If we want to grasp the essence of information, then we must take its emergence into account. ,, This requires an interaction between form (syntax), content (semantics) and effect (pragmatics) of information as three qualitatively different, interdependent process stages of information production and its utilization: mapping, interpreting, evaluating.
The emergence of information is a new category in the theory of biology  and organization. Cybernetics (1st order), control technology, always presupposed information. Informatics, which developed later, also recognizes the concept of information processing, but until now, the concept of information emergence was not or insufficiently acknowledged.
When we compare technical control with the regulation processes of cell metabolism, a comparison arises between the technical automaton and the living organism. This leads us to a central conclusion: The living, developing organism is principally distinguished from the technical automaton by the processes of emerging information and formation of values in a process of self organization. 
The principle of creativity, of information generation, provides epistemological and methodological guidance. The principle of the generation of information has been of fundamental importance for the building of models and theories at the transition zone of physics, chemistry and biology. These questions about the characteristic features of information are particularly topical in molecular biology, in the neuron sciences, in linguistics, in the paradigm controversy of cognitive science and in AI research, and even in the modern theory of enterprise organization. This clearly shows that information emergence and value formation are very important categories for the theory development in the boundary between physics/chemistry and biology (to understand the origin of life) and between computers (software) and the human mind, information systems and creative learning social organization.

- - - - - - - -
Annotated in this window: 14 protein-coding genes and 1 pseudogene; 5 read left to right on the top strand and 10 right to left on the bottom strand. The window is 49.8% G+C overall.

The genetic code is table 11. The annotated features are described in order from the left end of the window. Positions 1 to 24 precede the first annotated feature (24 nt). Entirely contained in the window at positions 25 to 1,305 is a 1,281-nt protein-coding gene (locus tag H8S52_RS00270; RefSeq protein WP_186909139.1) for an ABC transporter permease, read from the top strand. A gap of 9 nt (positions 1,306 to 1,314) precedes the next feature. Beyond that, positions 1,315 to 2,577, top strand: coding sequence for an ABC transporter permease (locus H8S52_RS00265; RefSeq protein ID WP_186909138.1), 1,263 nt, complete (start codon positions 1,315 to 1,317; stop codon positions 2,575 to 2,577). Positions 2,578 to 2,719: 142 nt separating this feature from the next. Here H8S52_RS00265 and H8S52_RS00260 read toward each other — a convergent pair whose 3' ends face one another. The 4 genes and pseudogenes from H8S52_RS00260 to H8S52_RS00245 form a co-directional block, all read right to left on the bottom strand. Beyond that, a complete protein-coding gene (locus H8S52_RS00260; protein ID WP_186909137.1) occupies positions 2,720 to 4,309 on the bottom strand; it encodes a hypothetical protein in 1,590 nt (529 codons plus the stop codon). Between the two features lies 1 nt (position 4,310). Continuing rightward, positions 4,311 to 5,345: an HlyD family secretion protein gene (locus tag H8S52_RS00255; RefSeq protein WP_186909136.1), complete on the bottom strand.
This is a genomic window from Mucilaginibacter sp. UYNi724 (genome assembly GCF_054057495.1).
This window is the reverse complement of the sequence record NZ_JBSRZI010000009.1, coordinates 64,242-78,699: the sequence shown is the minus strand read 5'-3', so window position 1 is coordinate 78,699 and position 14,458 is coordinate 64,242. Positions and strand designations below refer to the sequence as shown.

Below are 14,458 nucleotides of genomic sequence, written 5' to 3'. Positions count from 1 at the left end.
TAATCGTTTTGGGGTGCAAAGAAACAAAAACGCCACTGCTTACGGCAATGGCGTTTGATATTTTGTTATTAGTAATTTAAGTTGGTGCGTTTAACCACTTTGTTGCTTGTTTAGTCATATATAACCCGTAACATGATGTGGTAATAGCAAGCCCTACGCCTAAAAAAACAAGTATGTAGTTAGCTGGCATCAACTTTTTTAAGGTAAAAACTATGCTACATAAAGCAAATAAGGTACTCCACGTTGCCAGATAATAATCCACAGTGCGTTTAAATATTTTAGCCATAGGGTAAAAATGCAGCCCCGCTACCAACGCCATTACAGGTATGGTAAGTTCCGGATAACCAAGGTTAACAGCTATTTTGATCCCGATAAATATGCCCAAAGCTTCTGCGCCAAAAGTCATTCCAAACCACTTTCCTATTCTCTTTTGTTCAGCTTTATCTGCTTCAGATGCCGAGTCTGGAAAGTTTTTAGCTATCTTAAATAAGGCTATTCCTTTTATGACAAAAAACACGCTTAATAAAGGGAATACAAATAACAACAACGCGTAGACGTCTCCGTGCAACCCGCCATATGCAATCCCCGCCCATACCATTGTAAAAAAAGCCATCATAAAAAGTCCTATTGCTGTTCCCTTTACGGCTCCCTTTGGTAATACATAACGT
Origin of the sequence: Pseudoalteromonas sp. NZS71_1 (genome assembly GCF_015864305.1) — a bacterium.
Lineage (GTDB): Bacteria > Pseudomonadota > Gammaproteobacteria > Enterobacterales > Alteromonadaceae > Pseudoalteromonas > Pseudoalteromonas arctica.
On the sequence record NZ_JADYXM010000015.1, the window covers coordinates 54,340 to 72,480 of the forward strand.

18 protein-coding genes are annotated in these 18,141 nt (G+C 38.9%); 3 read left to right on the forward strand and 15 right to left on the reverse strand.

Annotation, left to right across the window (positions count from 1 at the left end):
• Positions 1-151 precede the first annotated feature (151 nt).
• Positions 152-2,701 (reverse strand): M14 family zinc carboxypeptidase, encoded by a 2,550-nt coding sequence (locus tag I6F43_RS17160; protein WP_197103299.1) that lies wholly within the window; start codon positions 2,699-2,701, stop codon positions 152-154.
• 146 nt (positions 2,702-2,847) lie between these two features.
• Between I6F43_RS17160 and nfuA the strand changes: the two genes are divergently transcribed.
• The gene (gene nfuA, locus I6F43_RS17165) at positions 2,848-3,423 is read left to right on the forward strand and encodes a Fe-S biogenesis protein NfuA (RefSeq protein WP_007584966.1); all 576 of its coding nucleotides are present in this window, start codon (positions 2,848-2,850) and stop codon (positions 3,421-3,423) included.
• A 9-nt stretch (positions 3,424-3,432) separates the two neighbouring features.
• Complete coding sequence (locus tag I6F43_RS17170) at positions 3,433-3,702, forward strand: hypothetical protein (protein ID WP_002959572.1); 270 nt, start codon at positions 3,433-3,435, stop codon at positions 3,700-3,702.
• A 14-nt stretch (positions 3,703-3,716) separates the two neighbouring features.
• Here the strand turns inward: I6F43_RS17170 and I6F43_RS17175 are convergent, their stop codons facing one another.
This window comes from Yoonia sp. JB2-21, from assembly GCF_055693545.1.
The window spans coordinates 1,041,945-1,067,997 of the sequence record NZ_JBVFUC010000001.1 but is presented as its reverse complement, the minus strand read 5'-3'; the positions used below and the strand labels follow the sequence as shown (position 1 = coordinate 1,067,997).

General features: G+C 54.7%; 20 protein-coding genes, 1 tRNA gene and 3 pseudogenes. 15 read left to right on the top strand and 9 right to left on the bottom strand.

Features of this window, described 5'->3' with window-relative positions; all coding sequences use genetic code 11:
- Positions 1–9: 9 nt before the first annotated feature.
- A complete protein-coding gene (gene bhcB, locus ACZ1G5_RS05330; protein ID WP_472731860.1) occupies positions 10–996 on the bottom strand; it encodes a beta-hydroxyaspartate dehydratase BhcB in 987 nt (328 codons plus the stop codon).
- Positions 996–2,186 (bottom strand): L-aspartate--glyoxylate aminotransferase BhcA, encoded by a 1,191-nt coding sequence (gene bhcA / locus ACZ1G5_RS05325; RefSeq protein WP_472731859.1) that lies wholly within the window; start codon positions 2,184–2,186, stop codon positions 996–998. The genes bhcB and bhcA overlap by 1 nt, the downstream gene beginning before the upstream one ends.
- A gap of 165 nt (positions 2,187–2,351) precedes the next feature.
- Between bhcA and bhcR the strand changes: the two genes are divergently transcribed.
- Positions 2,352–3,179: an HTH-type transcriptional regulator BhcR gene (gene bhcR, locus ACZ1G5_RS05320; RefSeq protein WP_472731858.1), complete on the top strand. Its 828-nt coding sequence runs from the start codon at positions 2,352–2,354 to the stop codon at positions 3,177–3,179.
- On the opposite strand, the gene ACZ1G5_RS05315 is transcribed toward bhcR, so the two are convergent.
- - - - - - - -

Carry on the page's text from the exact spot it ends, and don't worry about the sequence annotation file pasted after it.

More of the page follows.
The notion of complementarity was first presented by Niels Bohr 1927 to harmonize the conflicting views taken by different physicists. Bohr gradually extended the complementarity concept to a much wider domain, and it took on the character of a general theory on the nature of human knowledge, sometimes called the "Copenhagen Spirit”. Many scientists, including Schrodinger and Delbrück, were fascinated by Niels Bohr’s lecture ‘Light and Life’, and conjectured that for the ultimate understanding of life, some novel, fundamental property of matter must first be found, most likely via the discovery of an intuitively paradoxical biological phenomenon.
The development of molecular biology showed that such a paradox does not exist. It should be said, that N. Bohr, in his 1962 lecture: "Light and Life Revisited," acknowledged that meanwhile the success of molecular biology has transcended the instrumental limits on the understanding of life that he had foreseen thirty years earlier. Manfred Eigen  clearly said  that we do not need a ‘new physics’ but something ‘new in physics’ – that is ‘information’. We have an information theory but not a theory of ‘information generation’.